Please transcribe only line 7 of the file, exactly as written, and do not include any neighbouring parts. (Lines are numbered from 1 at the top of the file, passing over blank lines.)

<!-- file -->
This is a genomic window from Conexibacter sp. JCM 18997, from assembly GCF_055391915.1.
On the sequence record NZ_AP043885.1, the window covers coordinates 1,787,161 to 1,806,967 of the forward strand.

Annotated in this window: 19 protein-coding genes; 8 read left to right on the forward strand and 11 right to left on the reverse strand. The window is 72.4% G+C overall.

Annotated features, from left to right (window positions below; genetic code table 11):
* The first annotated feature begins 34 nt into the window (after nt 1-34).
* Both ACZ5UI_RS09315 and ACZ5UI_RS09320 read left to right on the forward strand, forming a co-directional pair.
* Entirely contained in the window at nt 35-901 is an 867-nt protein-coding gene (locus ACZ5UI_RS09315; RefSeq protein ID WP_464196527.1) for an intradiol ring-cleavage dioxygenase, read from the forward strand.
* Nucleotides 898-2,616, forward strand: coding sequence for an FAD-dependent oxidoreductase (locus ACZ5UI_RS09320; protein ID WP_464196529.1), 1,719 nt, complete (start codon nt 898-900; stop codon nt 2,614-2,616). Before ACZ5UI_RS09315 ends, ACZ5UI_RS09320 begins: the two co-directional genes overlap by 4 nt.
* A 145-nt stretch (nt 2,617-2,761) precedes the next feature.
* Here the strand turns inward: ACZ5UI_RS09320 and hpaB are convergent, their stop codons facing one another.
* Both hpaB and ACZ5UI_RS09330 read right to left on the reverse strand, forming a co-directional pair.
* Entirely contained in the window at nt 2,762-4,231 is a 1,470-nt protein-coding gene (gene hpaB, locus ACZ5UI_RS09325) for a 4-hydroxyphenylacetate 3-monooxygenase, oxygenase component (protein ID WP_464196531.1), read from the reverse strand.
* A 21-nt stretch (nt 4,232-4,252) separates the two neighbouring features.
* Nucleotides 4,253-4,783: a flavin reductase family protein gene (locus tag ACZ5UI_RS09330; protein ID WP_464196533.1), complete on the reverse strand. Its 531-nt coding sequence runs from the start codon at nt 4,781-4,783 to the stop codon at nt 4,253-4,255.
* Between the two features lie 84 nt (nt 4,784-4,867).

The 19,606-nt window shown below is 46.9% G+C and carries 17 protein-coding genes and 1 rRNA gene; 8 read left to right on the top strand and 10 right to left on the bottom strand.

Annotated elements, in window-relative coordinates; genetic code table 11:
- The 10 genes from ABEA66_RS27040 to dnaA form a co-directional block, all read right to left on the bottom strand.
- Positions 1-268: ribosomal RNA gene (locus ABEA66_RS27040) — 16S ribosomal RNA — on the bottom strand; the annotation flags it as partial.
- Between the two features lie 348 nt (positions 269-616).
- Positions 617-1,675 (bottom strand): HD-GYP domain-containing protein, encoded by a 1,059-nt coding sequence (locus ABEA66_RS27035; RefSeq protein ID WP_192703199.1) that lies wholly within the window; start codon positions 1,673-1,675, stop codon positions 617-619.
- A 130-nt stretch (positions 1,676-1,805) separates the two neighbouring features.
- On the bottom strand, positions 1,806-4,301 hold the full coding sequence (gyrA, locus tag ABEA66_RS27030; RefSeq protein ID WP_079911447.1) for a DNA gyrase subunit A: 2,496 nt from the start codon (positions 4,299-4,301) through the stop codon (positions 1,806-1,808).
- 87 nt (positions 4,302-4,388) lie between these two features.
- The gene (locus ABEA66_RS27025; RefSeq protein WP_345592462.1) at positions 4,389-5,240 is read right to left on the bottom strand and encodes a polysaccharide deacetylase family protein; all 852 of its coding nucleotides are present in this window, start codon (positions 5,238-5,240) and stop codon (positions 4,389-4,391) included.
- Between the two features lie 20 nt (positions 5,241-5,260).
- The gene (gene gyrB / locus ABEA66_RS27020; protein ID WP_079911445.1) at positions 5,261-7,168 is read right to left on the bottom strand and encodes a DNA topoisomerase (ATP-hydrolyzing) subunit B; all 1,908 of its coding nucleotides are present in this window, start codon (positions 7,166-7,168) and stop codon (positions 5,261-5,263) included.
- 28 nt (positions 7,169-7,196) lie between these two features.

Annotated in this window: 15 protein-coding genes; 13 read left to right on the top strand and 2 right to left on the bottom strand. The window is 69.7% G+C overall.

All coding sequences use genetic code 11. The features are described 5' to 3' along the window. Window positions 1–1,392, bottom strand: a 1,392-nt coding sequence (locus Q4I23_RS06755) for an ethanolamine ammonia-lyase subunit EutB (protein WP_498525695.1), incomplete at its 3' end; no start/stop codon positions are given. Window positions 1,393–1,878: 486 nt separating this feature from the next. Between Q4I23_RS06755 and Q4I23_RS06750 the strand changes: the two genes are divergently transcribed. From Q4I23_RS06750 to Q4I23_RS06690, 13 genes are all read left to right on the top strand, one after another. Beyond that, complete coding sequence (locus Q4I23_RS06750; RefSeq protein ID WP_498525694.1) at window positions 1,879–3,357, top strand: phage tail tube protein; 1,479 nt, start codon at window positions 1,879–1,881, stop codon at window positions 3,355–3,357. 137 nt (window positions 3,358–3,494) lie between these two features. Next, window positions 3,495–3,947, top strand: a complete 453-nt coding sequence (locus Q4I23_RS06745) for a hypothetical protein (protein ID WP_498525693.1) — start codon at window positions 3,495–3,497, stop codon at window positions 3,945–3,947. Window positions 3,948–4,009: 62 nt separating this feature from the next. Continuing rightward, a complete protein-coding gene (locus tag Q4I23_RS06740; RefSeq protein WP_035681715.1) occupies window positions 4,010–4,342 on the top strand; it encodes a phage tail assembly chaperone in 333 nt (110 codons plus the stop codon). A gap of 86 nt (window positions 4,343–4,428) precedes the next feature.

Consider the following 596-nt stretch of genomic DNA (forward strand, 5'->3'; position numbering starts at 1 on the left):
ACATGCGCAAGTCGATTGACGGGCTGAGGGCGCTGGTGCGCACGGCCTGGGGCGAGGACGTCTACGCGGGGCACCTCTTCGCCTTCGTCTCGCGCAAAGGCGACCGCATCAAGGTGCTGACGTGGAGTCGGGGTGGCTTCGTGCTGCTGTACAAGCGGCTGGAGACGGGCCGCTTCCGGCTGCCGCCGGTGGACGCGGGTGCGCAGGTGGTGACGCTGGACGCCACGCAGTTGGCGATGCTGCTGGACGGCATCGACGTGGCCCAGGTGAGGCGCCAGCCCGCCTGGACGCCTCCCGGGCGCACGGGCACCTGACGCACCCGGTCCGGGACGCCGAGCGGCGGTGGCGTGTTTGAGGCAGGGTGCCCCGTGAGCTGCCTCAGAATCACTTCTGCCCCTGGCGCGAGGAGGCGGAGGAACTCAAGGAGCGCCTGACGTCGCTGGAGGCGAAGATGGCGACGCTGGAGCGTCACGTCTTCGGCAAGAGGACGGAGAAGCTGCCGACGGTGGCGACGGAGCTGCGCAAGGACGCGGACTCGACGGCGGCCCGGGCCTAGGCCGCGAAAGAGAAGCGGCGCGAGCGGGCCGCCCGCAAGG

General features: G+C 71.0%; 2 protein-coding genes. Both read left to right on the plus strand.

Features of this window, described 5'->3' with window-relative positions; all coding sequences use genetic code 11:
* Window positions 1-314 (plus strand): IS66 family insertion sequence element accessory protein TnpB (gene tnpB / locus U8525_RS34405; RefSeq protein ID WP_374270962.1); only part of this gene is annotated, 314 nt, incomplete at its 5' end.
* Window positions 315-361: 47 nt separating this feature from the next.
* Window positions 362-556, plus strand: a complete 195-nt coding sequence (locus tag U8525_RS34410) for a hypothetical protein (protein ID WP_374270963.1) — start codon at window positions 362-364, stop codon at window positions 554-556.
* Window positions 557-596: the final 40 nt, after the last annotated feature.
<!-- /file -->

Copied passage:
* Entirely contained in the window at nt 35-901 is an 867-nt protein-coding gene (locus ACZ5UI_RS09315; RefSeq protein ID WP_464196527.1) for an intradiol ring-cleavage dioxygenase, read from the forward strand.